Now a course in horticulture may equip you for growing hibiscus commercially, an apprenticeship prepare you for doing more than changing an oil filter, the mentorship of father or uncle to learn how to sell traps. Formal education is considered as, if not more, important than practical experience in the field in many professions although it is of a muchness since you won't gained that experience unless you have the qualifications.
 Image result for "learning" theosis

Tuesday, May 23, 2017


The experience you had is going to be measured by anecdote or strict wording if it is sufficiently retrieved and accurately applied.
There could be all manner of reasons as to why each experience, even a valuable one, is not vividly recalled or properly used.

But let's say, for the sake of the argument, that experience is competently advised whether by text or skype or any of the other modes of communication that exist these days. While it's insisted by contractors in every industry,  experience working in a kitchen is useful to the degree you are preparing food, cooking or washing up in your current role. Please check whichever box applies.
  Experience in replacing an air filter is not the same as possessing skill in doing so, though it is to be preferred (just) to handing it to someone who doesn't know where it fits nor what it's for.

Experience in selling bric-a-brac will help when selling from your own rooms or in the employ of another. This experience may be varnished with genuine enthusiasm or tarnished with any corresponding lack.


Trawling back over what remained of most useful skills and then seeing whether most important skills were any different, left only self-management which is covered under emotional intelligence and numeracy which is the same as math.
So if these universal skills were all in play, what about experience? It is an inexact science gathering what the most useful experience might be just by looking at search engine ranking.

We find Quora again and there are work experience oriented queries but that's in the Bing search engine. On Google the Marissa Mayer quote comes up often*, any shallowness you might suspect is absent in the correspondent who declares on Glassdoor their time at AIESAC as the most useful experience, despite being critical of management.
Quora in this ranking vexes 'what is the most useful experience in losing weight?' an obsession if ever there was. Reverso Context translates into Russian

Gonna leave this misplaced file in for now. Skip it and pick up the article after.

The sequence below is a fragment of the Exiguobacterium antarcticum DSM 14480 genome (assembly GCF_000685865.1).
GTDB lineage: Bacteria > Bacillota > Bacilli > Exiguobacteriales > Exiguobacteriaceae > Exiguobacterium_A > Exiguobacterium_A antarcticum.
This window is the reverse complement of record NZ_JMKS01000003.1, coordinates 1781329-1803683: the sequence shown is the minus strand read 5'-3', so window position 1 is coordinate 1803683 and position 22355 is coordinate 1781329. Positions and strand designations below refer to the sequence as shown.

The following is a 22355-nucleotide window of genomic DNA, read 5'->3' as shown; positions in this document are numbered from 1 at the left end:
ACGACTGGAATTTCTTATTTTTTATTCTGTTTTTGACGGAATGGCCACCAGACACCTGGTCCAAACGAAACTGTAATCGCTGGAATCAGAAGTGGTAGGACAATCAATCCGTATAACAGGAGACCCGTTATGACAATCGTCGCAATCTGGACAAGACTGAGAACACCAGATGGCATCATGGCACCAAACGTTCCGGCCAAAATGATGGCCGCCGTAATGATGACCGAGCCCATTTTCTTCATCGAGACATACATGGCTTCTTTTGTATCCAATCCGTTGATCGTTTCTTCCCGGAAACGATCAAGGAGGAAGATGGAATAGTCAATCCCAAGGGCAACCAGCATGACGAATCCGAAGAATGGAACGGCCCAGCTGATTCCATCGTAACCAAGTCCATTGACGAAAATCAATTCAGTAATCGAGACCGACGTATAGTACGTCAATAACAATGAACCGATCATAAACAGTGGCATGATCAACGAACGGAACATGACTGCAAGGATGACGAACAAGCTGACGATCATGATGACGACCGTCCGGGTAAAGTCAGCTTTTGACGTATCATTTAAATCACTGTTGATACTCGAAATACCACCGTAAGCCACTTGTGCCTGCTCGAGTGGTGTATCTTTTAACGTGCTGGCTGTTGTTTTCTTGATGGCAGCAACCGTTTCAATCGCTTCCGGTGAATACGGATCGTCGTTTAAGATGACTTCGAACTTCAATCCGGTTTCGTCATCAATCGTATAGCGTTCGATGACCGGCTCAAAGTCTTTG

The representative of Venezuela emphasized that the expert meeting on energy services had been a most useful experience.
 Over in reddit, pipping Quora on this occasion, they ask 'What is the most useful experience you have ever had?" which is what I was angling for all along. The highlighted response recounts coming in dead last at a 5k. I don't know what that means, but the respondent says it was upsetting at the time then later turned out to be useful. Character building from what I can gather.

*The utmost thing is the user experience, to have the most useful experience

Do you need experience to grow nasturtiums? Or can you take your cue from The Micro Gardener, Gardener's Supply, Almanac.com, Aussie Green Thumb, Burke's Backyard, Plant Care Today, goodfood.com.au, Life on the Balcony, Mr Brown Thumb or Savvy Gardening. 

Experience can be passive: the experience of being the son of a Dutch immigrant
or more engaged: the experience of having a father who comes in to the school to coach athletics
experience in the moment: winning trophies
experience to reflect on: lapsed sprinter

Tuesday, May 16, 2017

Experiencing the least useful

So what about experience? What should you put on your resume and mention at interview? How would you describe your background to your new colleagues? To a business partner?

Only seven hundred and eleven people thought to bother wondering what the least useful experience might be and one of them mentioned mushrooms. Perhaps this is a good feature in us that we spend more time counting those experiences that were useful or rewarding than emotional or procedural dead ends.

50,600 wanted to identify 'most useful experience' so that's encouraging but perhaps a site citing learning English as the most useful experience means we might need to narrow our scope.

What is the most useful experience to have when growing chrysanthemums, fixing the solenoid or selling felt hats?